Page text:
Image: Liberties.eu

Design has a language problem

Using technical terms or big words can make you sound smart. It creates a knowledge gap between you and the listener, which in the short-term can be helpful. “Hey, this person knows what she is talking about”.

But in the long-run, it often breaks down communication. People are embarrassed to ask about words they don’t understand. As a result, projects roll along with everyone thinking different things.
 
We once had a client who waited weeks into the project to ask what the word copywriting meant. Understandably, he thought it referred to placeholder text because we were copying the words from somewhere else. Which actually makes sense when you think about it. That wasn’t his fault– it was ours.
 
As designers, our primary job is to understand people’s behaviour and build things they need. Clarity and common understanding are key parts of this equation. A fast path to getting there is to write a list of potentially confusing terms at the onset of a project and share it with the entire team. What does high-fidelity mean? When we say we are building something responsively, how does that look? What’s a prototype? Does iterate just mean making changes?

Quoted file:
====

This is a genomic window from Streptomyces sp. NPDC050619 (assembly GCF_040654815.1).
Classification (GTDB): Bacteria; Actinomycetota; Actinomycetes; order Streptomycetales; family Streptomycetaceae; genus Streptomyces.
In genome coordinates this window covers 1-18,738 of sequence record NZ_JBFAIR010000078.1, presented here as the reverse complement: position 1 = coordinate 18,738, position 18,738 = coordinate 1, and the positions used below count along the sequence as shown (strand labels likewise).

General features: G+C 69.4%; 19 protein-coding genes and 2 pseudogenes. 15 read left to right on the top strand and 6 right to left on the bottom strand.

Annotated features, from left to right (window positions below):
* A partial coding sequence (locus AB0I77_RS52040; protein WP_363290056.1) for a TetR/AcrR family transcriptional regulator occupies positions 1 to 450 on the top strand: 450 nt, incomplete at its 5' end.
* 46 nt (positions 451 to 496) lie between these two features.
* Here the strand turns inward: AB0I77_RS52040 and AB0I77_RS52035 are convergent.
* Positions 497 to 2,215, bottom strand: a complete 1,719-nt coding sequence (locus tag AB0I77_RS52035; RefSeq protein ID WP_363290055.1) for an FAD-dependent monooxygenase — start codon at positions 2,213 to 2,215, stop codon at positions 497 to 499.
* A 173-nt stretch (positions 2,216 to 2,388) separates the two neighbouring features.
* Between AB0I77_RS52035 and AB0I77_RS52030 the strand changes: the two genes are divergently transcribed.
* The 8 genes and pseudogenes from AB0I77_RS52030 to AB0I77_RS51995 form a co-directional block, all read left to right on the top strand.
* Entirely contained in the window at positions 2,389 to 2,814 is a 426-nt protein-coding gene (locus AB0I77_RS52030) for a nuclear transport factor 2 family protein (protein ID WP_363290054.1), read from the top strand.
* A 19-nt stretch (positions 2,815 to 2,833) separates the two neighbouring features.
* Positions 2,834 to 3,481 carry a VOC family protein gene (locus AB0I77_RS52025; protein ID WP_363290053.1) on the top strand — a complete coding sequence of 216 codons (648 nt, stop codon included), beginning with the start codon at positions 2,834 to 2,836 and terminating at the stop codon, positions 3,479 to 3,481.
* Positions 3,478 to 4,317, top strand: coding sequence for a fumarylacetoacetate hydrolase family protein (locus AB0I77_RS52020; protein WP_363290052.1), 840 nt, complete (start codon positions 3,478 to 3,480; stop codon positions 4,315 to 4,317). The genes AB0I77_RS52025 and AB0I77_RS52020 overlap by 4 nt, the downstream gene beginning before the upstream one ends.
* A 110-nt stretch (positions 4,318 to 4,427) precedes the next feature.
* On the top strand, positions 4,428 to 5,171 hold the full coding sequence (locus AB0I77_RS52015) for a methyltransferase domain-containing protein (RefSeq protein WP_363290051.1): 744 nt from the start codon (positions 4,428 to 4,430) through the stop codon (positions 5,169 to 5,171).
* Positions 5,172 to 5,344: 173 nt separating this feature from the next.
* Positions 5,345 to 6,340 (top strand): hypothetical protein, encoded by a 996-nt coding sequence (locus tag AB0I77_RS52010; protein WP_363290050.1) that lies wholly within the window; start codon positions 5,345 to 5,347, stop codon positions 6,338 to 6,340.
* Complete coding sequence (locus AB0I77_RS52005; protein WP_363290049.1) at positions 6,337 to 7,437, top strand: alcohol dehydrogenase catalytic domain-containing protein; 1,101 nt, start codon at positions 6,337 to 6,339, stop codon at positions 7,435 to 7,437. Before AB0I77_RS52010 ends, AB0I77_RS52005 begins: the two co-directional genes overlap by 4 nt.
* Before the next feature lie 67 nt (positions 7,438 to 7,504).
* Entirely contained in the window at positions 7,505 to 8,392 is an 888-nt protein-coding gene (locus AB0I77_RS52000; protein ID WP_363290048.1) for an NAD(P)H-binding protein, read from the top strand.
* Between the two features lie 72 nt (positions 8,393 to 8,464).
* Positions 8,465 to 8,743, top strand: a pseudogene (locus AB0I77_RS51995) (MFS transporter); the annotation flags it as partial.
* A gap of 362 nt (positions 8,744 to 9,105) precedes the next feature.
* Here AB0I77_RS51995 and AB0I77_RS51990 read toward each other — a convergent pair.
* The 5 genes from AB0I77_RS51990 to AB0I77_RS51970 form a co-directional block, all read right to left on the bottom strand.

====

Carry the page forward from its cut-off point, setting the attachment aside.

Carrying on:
Using terms that are easier to understand helps build better products, and that often starts with language. Don’t miss the opportunity to share and teach. It will likely help down the road.

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